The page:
Tango, to the Pointe
- MONTREAL REVIEWS
” This piece rises like a phoenix out of the ashes of ballet and the rubble of tango. “-Shuman Zhang (Montreal Rampage)
Posted on June 11, 2022. Written by Shuman Zhang (Montreal Rampage)
“Every time we perform, a pointe shoe dies,” say Erin Scott-Kafadar and Alexander Richardson, the artists from PointeTango. Both received their ballet education in Montreal. After two years of Covid restrictions, Scott-Kafadar and Richardson are ready to take back the stage with their performance piece “Tango, to the Pointe” at the Montreal Fringe Festival .
From pointe shoes to stilettos, this sultry duo’s astonishing artistic vocabulary features authentic Argentine tango fused with ballet. “It was kind of like a game at first to be able to dance on two different shoes and see how it might work. It pushed us to create something unique and new,” says Scott-Kafadar the co-founder and the principal dancer of PointeTango.
Richardson, the director, choreographer, and other principle dancer of PointeTango says that company emerged from the question: What happens when classical ballet meets Argentine Tango? Before meeting Richardson and making the choice to dive into the world of Argentine tango, Scott-Kafadar was a ballerina touring with Le Jeune Ballet du Québec and with Ballet Ouest de Montréal’s production of classical ballet pieces such as “The Nutcracker.”
When a classical ballerina met an Argentine tango choreographer, an unrestrained artistic eruption happened, resulting in “Tango, to the Pointe.” In the piece, Richardson and Scott-Kafadar draw on their lifetime of dance experience. The show showcases Scott-Kafadar’s classical ballet training and Alexander’s crazy obsession with tango. In this piece, the gorgeous ballet dance skills and the strong emotion of Tango are intertwined perfectly. Their emotions are so vivid, it is as if they are bringing people back from death. And the show truly is born from the death – the death of enormous pointe shoes.
Interestingly, this performance can be interpreted from a feminist perspective. The steps of tango are traditionally male-dominated. But in this performance, the core position of female dancers in tango is transformed by Scott-Kafadar’s fiery footwork. In addition, in rebellion against ballet where most lifts are dominated by men, in Tango, to the Pointe, there is one powerful lift dominated by the female dancer. Finally, although the voice-over is male, the narrative perspective is feminist. The narrator makes fun of men. It’s a masterpiece against gender dichotomy in classical ballet and Argentine tango.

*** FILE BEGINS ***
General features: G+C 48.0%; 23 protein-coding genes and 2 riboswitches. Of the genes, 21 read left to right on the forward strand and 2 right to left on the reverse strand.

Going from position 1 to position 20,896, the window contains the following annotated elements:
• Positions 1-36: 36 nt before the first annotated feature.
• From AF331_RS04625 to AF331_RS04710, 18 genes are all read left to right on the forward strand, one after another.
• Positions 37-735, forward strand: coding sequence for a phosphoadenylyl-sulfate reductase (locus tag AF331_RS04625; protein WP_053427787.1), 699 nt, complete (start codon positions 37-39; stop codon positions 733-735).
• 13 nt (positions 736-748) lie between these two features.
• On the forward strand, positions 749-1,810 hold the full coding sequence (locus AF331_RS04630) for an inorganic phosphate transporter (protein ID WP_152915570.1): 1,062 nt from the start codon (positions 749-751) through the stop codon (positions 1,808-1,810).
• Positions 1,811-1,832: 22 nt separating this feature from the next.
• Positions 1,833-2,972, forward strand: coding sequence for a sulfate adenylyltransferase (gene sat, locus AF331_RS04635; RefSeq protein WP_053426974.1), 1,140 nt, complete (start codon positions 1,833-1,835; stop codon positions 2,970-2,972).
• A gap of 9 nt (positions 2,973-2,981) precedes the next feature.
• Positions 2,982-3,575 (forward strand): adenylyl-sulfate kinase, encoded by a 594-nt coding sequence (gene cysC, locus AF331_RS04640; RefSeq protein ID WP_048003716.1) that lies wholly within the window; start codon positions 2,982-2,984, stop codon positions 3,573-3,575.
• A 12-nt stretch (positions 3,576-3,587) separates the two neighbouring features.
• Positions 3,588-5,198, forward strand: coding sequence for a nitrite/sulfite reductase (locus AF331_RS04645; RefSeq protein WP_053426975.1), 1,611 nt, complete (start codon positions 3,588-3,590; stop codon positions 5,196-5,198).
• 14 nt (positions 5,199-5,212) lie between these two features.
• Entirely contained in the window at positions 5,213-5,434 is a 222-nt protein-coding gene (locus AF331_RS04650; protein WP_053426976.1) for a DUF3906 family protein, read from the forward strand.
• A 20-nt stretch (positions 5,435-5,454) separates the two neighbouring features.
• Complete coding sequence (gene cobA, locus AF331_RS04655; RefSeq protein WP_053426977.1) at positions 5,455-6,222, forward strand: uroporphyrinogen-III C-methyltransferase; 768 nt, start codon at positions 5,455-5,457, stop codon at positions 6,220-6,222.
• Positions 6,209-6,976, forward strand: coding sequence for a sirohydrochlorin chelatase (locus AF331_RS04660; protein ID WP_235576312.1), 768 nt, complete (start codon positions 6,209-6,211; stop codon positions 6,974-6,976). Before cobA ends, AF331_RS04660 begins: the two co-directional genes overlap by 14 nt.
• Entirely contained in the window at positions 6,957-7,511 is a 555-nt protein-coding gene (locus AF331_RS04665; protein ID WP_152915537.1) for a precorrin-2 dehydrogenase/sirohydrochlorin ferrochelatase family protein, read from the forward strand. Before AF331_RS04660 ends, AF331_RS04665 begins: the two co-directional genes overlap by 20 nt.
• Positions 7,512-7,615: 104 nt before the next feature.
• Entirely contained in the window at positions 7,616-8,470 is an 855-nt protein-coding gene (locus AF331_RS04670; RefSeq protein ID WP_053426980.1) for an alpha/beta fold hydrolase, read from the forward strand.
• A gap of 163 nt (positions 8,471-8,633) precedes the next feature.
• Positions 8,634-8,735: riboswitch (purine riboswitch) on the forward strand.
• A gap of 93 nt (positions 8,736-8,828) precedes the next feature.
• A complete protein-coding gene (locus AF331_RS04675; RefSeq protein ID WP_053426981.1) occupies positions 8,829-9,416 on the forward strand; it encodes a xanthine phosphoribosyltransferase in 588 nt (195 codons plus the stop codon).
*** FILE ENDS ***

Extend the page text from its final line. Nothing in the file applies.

This piece rises like a phoenix out of the ashes of ballet and the rubble of tango. No matter how Scott-Kafadar and Alexander pirouette, leap, and bourrée, their love of dance, and for each other is at the centre.
“It’s flirty. It’s funny. It’s excellent.”
“Wow. Just wow.”-Rachel Levine (Montreal Rampage)
Posted on June 12, 2022. Written by Rachel Levine (Montreal Rampage)
I thought of leaving a one word review: Wow. But really this piece deserves a few more. Here are some that come to mind: Go see it. Don’t miss it. <3<3<3. This is a romantic dance piece with a 1920s vibe that brings together ballet and tango and the result is smoking hot. Every detail has been curated to perfection — the lights, the costumes, the hair, the music/spoken word. It’s flirty. It’s funny. It’s excellent. The two dancers, Erin Scott-Kafadar and Alexander Richardson, are so skilled that they make even technically challenging movements seem like fun. While watching, I kept thinking of the famous line “Ginger Rogers did everything Fred Astaire did, but backwards and in heels.” In this case… Scott-Kafadar does it in pointe shoes. Damn, girl, that strength, that training. But, make no mistake, Richardson is a perfect match for her. They smoulder together. Try and score a ticket if you can.
Tango, to the Pointe takes place on June 14 and 15 at the Monument National (1182 St Laurent Blvd).
“One showcase that really stood out for me and the entire audience was by PointeTango’s production of “Tango, to the Pointe”, which masterfully fused two types of dance: tango and ballet. After their two minutes, the couple who performed the dance got a loud standing ovation; it was the first time I ever saw such a reaction in my 10 years of witnessing the Fringe-For-All.”–Stuart Nulman’s Grapevine
- OTTAWA REVIEWS
By Brian Carroll on June 15, 2022 (Apartment 613)
Last year, PointeTango Dance Company toured the Canadian Fringe circuit, receiving critical acclaim and positive audience reactions. This year PointeTango brings a new show, Tango to the Pointe, for their first Ottawa Fringe. Brian Carroll interviewed Erin Scott-Kafadar and Alexander Richardson of PointeTango about their upcoming Ottawa Fringe performances.
Apt613: Although this is PointeTango’s first performance at the Ottawa Fringe, you’ve been on the Canadian Fringe circuit before. (Last year’s) Winnipeg Fringe reaction to PointeTango was very enthusiastic. To what do you attribute that positive reaction?
Alexander Richardson: One of our specialties is our uniqueness. We’re the only company in the world that can dance authentic Argentine tango while Erin is on classical pointe shoes. [Editor’s note: pointe shoes are ballet shoes with a hard reinforced toe, so the dancer can balance on their tiptoes.]
What we’ve done is taken something very traditional, very authentic, and captured that essence. I spent the last eight years living in Buenos Aires in Argentina. We’ve modified [tango] and adapted a new vocabulary with some of that elegance, the speed, the lines, the dynamic qualities of ballet.